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- More from News & Features
The Kandahar Koughers
Stephen B. Roach
Posted: July 4, 2011
Every Friday, a cloud of smoke laced with fine dust rolls across Kandahar, Afghanistan. It isn't from mine-resistant, ambush-protected vehicles rolling to the gates or from indirect fire, it's from a group known as the Kandahar Koughers.
cigar club, boasting more than 120 members, meets every week. They
smoke cigars, offering a place to unwind and talk about any subject from
work to home life. They also hand out cigars to service members who
have been out on the frontlines fighting for an Afghanistan they hope to
leave in better shape than when they arrived.
On Christmas Eve 2010 Kandahar Airfield (KAF), 12 cigar smokers lit their first cigars as the Kandahar Koughers. Their goal was to get together, enjoy a cigar and include the young fighting men and women they met in the finance office where they were working. Today, they provide a place for cigar lovers to enjoy their hobby together, with no fees and a few free cigars.
"[It's about] spreading the wealth of the camaraderie. When you're smoking a cigar, it's just not smoking a cigar. You're getting the whole package; you're getting a brother- and sisterhood. If you're sitting off by yourself come over here and let's talk," said Alex Medlin, the outgoing club president. "That's the intrinsic value that we get by doing this, you know," he added. "Just helping a soldier."
The club is geared toward enlisted service members and junior officers.
"Really, I guess we're fond of the young guys [who are] going out there putting their lives on the line every day," said Carlos Ramirez, Kougher vice president. "We live in this bubble [KAF], and we know the young guys are going out there. I guess this is a way that we can thank them for what they are doing for us. [The club] was meant for them. It's important they know we're thinking about them."
Good cigars aren't cheap, and it takes money to buy and distribute hundreds of them monthly. So far, the club has spent more than $2,000 on cigars. The club sells T-shirts and challenge coins to raise money for cigars, cutters and lighters. The military has a long-standing tradition of challenge coins. They're given by organizations or commanders as small tokens of thanks for a job well done.
coin is numbered and every shirt and coin has a distinctive logo on it,
designed by an unknown soldier. According to Medlin, the logo, a skull
with an American flag bandanna, originally had two daggers in the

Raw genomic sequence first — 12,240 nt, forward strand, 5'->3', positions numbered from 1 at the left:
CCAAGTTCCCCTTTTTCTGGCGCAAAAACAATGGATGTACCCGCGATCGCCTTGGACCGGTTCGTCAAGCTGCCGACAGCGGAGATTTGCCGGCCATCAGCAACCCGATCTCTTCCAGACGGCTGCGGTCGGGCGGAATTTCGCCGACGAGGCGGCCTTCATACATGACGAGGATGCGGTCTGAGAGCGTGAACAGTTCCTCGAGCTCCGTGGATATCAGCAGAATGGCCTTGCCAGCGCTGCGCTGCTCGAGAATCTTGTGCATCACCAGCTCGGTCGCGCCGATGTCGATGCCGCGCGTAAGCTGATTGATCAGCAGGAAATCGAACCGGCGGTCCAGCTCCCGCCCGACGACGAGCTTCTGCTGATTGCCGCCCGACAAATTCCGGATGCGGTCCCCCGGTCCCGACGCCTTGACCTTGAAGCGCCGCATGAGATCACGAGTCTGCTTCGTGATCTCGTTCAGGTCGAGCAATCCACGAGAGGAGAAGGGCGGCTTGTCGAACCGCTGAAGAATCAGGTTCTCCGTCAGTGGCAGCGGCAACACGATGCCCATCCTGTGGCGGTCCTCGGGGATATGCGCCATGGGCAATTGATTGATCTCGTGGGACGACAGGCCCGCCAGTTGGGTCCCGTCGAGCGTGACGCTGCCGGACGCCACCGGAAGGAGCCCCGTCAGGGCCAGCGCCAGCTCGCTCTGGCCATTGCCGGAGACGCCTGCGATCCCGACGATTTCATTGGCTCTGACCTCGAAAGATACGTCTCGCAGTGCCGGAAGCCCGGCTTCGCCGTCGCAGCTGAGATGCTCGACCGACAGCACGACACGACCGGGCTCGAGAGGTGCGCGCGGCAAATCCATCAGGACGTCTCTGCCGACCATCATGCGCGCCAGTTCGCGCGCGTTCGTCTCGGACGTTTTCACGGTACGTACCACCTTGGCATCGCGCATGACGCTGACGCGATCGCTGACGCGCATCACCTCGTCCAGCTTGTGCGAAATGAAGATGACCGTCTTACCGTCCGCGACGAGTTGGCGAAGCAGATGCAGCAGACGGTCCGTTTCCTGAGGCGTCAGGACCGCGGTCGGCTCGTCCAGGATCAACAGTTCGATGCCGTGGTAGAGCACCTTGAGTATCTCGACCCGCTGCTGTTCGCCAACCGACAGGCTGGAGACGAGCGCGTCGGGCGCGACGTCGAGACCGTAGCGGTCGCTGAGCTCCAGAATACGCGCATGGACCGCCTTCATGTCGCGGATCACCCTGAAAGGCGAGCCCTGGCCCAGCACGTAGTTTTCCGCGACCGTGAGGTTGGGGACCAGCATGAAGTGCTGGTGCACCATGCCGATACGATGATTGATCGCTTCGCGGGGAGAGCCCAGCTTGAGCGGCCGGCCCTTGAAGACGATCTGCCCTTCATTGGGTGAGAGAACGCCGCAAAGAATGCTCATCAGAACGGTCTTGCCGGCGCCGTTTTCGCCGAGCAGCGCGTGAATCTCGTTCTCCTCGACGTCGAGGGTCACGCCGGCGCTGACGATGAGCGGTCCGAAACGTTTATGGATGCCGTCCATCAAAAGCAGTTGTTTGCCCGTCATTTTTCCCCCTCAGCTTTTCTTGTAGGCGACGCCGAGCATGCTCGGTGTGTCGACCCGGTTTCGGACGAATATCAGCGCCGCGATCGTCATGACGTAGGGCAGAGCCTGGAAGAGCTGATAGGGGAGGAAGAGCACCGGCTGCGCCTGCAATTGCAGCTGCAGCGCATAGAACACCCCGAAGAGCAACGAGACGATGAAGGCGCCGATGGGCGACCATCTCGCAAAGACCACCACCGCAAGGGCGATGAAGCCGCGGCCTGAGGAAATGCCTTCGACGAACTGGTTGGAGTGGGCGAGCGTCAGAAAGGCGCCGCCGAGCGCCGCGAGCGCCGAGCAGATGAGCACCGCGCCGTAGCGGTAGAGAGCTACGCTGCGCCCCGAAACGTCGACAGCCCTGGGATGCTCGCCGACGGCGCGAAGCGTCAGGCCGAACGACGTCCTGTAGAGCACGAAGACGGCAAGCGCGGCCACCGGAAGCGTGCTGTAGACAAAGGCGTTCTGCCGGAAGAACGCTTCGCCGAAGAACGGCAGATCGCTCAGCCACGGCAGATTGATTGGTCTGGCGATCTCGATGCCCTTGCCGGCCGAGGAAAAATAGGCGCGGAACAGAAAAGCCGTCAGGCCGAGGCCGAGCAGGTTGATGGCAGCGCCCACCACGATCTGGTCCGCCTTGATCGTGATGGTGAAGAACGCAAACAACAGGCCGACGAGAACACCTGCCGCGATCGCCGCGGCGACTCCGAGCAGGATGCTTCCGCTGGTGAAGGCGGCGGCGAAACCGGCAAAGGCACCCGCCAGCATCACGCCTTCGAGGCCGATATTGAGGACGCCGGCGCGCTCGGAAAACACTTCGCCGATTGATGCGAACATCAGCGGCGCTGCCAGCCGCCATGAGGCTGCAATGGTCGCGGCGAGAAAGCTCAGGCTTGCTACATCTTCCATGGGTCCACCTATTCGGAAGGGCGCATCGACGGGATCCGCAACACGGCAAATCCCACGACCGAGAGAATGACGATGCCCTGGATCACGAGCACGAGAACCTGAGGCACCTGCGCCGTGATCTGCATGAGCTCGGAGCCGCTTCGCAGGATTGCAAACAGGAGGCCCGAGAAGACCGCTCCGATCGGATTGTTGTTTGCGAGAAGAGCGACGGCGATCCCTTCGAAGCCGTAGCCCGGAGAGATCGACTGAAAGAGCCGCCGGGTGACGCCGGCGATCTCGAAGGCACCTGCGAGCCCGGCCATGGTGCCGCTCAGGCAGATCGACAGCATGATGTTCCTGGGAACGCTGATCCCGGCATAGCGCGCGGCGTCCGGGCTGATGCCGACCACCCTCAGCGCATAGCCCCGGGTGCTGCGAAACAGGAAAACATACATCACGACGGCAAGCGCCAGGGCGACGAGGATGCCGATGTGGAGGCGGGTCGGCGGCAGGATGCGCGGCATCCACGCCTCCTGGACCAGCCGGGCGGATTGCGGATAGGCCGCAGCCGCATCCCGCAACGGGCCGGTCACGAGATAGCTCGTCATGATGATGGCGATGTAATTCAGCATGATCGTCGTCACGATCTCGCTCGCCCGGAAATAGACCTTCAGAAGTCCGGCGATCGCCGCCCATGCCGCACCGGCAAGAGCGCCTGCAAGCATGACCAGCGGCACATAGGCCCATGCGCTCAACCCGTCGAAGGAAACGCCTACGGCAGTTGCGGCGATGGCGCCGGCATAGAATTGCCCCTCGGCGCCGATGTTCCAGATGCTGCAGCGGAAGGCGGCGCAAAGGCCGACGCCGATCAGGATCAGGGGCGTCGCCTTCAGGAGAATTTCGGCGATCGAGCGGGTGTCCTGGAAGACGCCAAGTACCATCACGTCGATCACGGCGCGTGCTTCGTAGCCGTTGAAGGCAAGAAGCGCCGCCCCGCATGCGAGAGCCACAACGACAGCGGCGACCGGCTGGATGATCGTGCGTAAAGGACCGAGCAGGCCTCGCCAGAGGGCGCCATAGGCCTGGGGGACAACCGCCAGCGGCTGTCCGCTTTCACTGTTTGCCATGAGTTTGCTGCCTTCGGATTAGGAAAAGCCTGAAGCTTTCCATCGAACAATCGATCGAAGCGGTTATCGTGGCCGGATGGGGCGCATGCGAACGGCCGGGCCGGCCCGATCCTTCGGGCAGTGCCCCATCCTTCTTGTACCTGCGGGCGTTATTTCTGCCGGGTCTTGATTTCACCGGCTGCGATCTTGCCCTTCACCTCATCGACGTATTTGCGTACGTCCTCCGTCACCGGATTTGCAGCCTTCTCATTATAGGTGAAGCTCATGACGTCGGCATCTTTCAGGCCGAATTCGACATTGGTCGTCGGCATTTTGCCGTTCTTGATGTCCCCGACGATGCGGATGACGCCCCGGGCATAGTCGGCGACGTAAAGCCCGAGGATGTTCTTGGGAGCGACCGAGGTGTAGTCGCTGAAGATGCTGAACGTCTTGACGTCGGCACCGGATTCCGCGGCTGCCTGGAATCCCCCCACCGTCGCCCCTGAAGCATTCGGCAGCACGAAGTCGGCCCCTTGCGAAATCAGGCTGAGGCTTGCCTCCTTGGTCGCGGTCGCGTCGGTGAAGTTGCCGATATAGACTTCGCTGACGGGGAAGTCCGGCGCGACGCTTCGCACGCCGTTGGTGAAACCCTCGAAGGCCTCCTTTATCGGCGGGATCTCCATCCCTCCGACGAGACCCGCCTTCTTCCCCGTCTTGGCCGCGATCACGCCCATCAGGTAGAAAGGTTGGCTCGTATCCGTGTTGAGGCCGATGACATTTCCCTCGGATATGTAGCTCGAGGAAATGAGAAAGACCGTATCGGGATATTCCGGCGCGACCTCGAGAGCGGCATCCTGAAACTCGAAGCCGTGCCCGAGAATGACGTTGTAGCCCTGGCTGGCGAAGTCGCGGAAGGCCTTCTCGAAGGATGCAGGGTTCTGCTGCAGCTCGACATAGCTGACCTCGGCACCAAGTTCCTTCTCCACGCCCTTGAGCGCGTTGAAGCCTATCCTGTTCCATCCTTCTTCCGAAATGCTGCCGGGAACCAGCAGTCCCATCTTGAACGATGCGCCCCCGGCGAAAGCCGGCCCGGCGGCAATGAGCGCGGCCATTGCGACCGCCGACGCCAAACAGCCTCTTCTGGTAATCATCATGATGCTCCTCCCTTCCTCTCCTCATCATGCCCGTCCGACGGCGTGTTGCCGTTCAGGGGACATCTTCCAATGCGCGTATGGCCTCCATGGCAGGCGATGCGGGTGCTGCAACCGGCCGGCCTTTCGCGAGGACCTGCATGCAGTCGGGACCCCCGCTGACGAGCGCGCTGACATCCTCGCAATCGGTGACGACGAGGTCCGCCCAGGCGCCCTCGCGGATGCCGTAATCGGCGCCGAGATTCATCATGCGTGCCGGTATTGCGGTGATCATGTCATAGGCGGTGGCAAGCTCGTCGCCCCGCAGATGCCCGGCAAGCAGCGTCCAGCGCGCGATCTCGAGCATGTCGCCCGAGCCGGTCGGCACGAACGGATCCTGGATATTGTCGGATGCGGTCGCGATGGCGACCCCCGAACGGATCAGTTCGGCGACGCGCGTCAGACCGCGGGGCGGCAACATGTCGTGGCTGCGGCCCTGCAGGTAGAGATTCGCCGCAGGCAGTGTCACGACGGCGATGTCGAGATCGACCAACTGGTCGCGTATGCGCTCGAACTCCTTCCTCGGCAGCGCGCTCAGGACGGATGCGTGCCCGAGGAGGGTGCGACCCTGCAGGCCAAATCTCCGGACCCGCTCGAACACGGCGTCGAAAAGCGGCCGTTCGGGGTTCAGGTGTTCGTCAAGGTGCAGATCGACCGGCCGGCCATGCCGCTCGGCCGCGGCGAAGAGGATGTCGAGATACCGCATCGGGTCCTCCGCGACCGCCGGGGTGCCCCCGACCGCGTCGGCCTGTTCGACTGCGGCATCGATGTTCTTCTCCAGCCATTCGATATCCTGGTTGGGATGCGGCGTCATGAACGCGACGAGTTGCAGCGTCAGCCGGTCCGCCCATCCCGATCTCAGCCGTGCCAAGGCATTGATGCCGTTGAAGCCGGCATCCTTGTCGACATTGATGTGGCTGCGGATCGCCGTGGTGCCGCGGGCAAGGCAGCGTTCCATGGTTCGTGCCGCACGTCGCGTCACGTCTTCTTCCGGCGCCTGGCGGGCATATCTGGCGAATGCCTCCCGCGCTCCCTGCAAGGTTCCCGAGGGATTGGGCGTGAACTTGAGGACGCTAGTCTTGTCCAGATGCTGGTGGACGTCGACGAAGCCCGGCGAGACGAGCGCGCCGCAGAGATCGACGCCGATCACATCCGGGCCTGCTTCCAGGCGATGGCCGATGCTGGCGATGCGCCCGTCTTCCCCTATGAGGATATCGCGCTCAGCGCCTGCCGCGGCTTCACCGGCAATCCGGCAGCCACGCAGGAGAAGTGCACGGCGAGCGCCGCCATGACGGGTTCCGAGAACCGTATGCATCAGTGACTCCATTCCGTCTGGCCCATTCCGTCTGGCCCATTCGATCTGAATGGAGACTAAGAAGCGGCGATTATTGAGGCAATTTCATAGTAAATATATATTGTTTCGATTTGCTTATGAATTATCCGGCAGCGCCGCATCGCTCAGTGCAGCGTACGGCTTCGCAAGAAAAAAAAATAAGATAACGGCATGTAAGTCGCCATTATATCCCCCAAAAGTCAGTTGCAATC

background. It was left by an Army ranger at a former fighting position.
The Koughers replaced the two daggers behind the skull with cigars.
The Koughers send a number of the cigars they purchase to outlying Forward Operating Bases across Southern Afghanistan. It's like a Pony Express for cigars; the Koughers find a soldier, sailor, airman or marine from a distant forward operating base and load them up with cigars for them and their units. When they arrive, all the Koughers ask is that the servicemembers hand out the cigars.
The Koughers also work with the Wounded Warrior Program on KAF to find computers and Internet access for soldiers who are recovering on KAF before moving back out to the fight.
"We've adopted the Wounded Warriors, we leave them cigars," Medlin said. "We found out they didn't have any Internet or computers for the guys that can't walk across the street to MWR [morale, welfare and recreation]. We made a donation to them to buy a computer."
Koughers are also working to get an Internet connection in the Wounded
Even with the coin and T-shirt sales, the Koughers still rely on outside assistance. Donations from cigar companies such as Corona, Fumar, and JR Cigars ensure the Koughers can reach out to as many service members as possible.
last official meeting, we had hundreds of cigar smokers joining the
ranks, and handed out, at no charge-almost 300 cigars." says Medlin. He
went on to say, "We donated two boxes of cigars to the Kandahar United
Service Organization so soldiers there can enjoy at their leisure, as
well as maintaining a supply of sticks for the Wounded Warriors here at
KAF. It is nice to see the many fine men and women laughing and smoking
while enjoying great conversation."
Club members also donate cigars to the club. Those donations, along with club-raised funds and help from outside organizations, add some variety to small-Ziploc bags filled with a note, a cigar or two and encouragement that the club uses to distribute an invitation to a new generation of cigar aficionados serving their country in southern Afghanistan.
Becoming a Kandahar Kougher isn't easy. It isn't a club you can buy your way into, or be invited to by a friend or family member. It is a club of cigar smokers deployed to the southern portion of Afghanistan, a group of men and women that understand the stresses of deployments to a war zone. Camaraderie, a place to smoke a cigar, and if you don't have one-a stick or two for free until your shipment arrives, that is what the Koughers are about.
Most only spend a year on the ground with the club, but they are members for life. The numbered coins act as a sort of registry for the Koughers. As the club grows and members move on from their deployments, some of which can last up to one year, they have a reminder and proof that they are members of the Kandahar Koughers. The coins and the Koughers Facebook page ensures these cigar smokers can identify each other as a true Koughers should they meet again.
Stephen B. Roach is a U.S. Army Sergeant First Class with the 16th Mobile Public Affairs Detachment, deployed to Afghanistan.
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